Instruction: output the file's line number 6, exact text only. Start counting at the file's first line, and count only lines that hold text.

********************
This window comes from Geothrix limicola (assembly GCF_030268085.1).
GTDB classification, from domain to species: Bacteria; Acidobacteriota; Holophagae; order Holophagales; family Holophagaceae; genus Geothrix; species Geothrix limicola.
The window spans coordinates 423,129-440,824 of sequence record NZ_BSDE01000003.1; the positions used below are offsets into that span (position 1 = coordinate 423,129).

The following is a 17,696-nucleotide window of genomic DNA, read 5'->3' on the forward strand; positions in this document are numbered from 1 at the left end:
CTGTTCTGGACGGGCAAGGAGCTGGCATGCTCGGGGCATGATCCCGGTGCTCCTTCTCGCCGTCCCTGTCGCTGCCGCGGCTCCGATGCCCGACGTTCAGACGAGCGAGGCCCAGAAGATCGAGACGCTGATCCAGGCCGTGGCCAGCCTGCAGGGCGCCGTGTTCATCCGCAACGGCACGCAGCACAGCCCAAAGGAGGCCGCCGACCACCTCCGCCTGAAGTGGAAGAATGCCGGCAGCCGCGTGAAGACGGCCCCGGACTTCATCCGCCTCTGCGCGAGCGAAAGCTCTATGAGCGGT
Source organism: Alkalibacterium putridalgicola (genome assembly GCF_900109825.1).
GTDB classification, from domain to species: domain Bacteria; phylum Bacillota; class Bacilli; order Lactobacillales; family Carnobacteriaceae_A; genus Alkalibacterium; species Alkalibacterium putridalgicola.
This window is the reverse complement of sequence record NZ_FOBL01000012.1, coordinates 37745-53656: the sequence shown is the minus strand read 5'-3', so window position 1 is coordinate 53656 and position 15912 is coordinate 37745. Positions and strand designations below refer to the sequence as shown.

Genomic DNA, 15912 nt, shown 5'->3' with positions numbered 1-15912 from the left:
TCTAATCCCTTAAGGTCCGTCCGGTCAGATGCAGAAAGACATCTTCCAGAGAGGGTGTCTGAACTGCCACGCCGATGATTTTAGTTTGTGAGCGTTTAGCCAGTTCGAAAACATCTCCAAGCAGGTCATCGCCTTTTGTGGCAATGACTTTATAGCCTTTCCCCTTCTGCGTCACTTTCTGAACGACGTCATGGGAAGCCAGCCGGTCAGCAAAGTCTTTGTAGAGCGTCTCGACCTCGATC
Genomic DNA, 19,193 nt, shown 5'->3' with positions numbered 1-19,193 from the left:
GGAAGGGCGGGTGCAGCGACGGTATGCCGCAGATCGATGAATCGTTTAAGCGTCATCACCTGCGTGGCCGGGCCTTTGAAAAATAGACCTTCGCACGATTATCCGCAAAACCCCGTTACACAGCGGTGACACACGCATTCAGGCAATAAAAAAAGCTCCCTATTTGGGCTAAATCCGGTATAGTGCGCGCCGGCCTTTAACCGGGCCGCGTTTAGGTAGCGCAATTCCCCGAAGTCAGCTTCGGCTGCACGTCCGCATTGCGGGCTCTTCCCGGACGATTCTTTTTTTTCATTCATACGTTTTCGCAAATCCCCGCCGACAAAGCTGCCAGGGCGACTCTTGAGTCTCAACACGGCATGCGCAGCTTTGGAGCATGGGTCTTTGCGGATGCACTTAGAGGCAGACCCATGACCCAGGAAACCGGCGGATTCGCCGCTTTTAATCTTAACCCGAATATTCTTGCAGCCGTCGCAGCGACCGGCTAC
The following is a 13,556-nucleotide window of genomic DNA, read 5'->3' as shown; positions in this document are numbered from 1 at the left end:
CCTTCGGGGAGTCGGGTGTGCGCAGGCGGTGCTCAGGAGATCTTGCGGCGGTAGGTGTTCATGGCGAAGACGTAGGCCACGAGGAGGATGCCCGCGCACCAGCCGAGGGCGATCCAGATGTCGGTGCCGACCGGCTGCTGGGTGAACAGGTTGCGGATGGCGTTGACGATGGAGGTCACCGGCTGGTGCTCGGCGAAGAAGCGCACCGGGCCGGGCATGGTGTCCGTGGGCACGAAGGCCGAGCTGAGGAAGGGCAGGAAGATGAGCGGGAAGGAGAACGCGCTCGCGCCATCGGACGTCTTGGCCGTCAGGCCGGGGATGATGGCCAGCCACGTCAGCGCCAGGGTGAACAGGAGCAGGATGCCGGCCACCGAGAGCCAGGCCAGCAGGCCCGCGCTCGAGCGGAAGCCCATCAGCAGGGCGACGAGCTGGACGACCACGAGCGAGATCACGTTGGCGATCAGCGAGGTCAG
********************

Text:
Source organism: Alkalibacterium putridalgicola (genome assembly GCF_900109825.1).